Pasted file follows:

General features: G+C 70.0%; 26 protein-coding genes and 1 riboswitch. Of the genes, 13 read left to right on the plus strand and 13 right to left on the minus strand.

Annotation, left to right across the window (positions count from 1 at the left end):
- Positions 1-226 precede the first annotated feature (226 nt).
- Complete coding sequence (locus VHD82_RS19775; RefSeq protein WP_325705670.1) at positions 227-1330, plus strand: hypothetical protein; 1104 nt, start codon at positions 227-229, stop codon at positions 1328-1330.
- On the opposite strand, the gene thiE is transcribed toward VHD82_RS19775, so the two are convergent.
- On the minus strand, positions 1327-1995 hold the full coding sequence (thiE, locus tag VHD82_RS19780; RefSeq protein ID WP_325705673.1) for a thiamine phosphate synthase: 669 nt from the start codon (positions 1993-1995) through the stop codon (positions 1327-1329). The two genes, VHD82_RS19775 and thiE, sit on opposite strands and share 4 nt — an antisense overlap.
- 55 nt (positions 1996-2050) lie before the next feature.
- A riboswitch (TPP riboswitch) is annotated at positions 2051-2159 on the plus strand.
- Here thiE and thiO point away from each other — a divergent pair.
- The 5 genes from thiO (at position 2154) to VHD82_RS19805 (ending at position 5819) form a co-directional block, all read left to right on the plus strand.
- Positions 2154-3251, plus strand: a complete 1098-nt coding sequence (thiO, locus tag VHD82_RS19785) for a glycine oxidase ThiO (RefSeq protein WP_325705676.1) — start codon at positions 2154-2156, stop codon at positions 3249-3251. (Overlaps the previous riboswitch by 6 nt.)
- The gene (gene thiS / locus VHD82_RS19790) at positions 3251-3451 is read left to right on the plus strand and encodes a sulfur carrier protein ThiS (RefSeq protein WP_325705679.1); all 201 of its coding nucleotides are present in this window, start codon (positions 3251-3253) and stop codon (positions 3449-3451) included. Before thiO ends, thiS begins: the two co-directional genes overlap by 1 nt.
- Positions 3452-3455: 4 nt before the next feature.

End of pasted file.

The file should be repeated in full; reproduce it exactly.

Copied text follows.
General features: G+C 70.0%; 26 protein-coding genes and 1 riboswitch. Of the genes, 13 read left to right on the plus strand and 13 right to left on the minus strand.

Annotation, left to right across the window (positions count from 1 at the left end):
- Positions 1-226 precede the first annotated feature (226 nt).
- Complete coding sequence (locus VHD82_RS19775; RefSeq protein WP_325705670.1) at positions 227-1330, plus strand: hypothetical protein; 1104 nt, start codon at positions 227-229, stop codon at positions 1328-1330.
- On the opposite strand, the gene thiE is transcribed toward VHD82_RS19775, so the two are convergent.
- On the minus strand, positions 1327-1995 hold the full coding sequence (thiE, locus tag VHD82_RS19780; RefSeq protein ID WP_325705673.1) for a thiamine phosphate synthase: 669 nt from the start codon (positions 1993-1995) through the stop codon (positions 1327-1329). The two genes, VHD82_RS19775 and thiE, sit on opposite strands and share 4 nt — an antisense overlap.
- 55 nt (positions 1996-2050) lie before the next feature.
- A riboswitch (TPP riboswitch) is annotated at positions 2051-2159 on the plus strand.
- Here thiE and thiO point away from each other — a divergent pair.
- The 5 genes from thiO (at position 2154) to VHD82_RS19805 (ending at position 5819) form a co-directional block, all read left to right on the plus strand.
- Positions 2154-3251, plus strand: a complete 1098-nt coding sequence (thiO, locus tag VHD82_RS19785) for a glycine oxidase ThiO (RefSeq protein WP_325705676.1) — start codon at positions 2154-2156, stop codon at positions 3249-3251. (Overlaps the previous riboswitch by 6 nt.)
- The gene (gene thiS / locus VHD82_RS19790) at positions 3251-3451 is read left to right on the plus strand and encodes a sulfur carrier protein ThiS (RefSeq protein WP_325705679.1); all 201 of its coding nucleotides are present in this window, start codon (positions 3251-3253) and stop codon (positions 3449-3451) included. Before thiO ends, thiS begins: the two co-directional genes overlap by 1 nt.
- Positions 3452-3455: 4 nt before the next feature.